WC Is Counting Bird Photos

A buddy of WC asked recently how many species of birds WC has photographed. It’s a little embarrassing, but any answer would be a guess.

So WC is working through about 170,000 photos, trying to total them up. It’s complicated. First you have to decide what list of bird spcies you are going to use. There are lots. WC settled on the International Ornithological Congress’s current list (January 2018) which lists 10,478 species. It changes every year. A species might get split into two or more, or two species might get lumped into one. And new species are still being found.1

In addition, the IOC – and Clements and the other international bird list sources – change the names of bird species all the time. WC’s bird photos span about 17 years of so, and there have been a lot of those kinds of changes. WC spent two hours sorting out four species of shags – cormorants in America – and is still uncertain. Lumps, splits and renames.

And it turns out that WC has been less than rigorous about identifying every species he has photographed.

Anyway, less than a third of the way through the photos, the answer is 482 and counting.

The good news is that there are a lot of species WC had forgotten about, and it is a treat to find decent photos of them.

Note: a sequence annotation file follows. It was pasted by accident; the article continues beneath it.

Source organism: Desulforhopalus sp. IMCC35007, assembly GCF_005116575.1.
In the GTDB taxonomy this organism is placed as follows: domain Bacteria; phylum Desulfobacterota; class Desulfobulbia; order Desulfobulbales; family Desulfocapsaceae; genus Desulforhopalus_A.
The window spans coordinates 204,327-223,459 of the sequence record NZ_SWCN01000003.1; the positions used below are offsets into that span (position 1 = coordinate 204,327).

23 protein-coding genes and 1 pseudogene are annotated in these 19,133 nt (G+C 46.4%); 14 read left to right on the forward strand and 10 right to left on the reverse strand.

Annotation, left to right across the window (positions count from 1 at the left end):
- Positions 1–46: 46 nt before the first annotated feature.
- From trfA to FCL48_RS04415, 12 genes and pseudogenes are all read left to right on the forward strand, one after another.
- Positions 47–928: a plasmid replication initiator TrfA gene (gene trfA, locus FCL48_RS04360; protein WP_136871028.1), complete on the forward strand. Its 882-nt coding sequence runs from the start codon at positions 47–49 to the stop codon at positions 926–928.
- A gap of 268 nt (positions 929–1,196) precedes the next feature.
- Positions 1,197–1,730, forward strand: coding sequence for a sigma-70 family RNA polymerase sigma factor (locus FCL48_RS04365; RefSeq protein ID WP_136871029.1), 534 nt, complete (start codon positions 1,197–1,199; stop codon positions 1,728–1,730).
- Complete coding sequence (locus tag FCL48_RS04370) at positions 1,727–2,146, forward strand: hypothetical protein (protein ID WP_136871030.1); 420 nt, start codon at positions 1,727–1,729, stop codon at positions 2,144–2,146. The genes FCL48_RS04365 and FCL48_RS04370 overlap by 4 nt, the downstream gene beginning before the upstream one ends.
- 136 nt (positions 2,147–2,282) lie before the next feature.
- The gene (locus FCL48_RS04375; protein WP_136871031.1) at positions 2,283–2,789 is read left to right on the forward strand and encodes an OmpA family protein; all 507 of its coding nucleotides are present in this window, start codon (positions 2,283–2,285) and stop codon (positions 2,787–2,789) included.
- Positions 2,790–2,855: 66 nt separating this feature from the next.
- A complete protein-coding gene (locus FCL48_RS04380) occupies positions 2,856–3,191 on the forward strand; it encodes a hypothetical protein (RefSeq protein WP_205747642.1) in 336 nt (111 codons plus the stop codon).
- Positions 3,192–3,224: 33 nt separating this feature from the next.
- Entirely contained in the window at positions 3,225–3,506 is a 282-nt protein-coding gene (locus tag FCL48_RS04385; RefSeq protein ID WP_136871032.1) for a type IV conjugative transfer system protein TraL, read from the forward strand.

Hooded Mountain Tanager, Peru

Hooded Mountain Tanager, Peru

Peruvian Thick-Knee, Peru

Peruvian Thick-Knee, Peru

Blog posts will be a bit short as WC grinds through this process. But cool bird photos may be the result.


  1. You think WC is exaggerating? Even IOC’s name has changed, it’s the International Ornithological Union now, although the list still seems to be the IOC List. And the meetings are still “Congresses,” so the IOU does IOCs. 

4 thoughts on “WC Is Counting Bird Photos

  1. WC
    At what point in the count does your mind go to mush and your eyes go blind when trying to comprehend one hundred seventy THOUSAND !!! photos?
    Paul Eaglin

    • One photo at a time. Just keep plugging away. Seriously, the bigger problems are the renames, splits and lumps over the years. When they split the Nazca Booby from the Masked Booby, which one did my photo end up as? What happened to the Thin-billed Prion? Apparently, it became the Slender-billed Prion. When they split the Peruvian Pelican from the Brown Pelican, what did that mean for the bird I photographed in Panama? It can be pretty frustrating.


  2. Here’s a frustrating test for you:
    IF you currently have 170,000 photos to file, AND you still have an itchy shutter-finger, let us know this time next year whether the number of photos filed has kept up with or lagged behind the number of new photos taken.

    I’m not willing to bet on the outcome.

    • I’ve confused you. About 75% of my photos are labeled and assigned keywords; about 25% are not.

      But that doesn’t allow me to do a species count. Which is what I am doing now.

      A typical birding trip generates 3,000-5,000 photos a week. I’ve learned to keep up.


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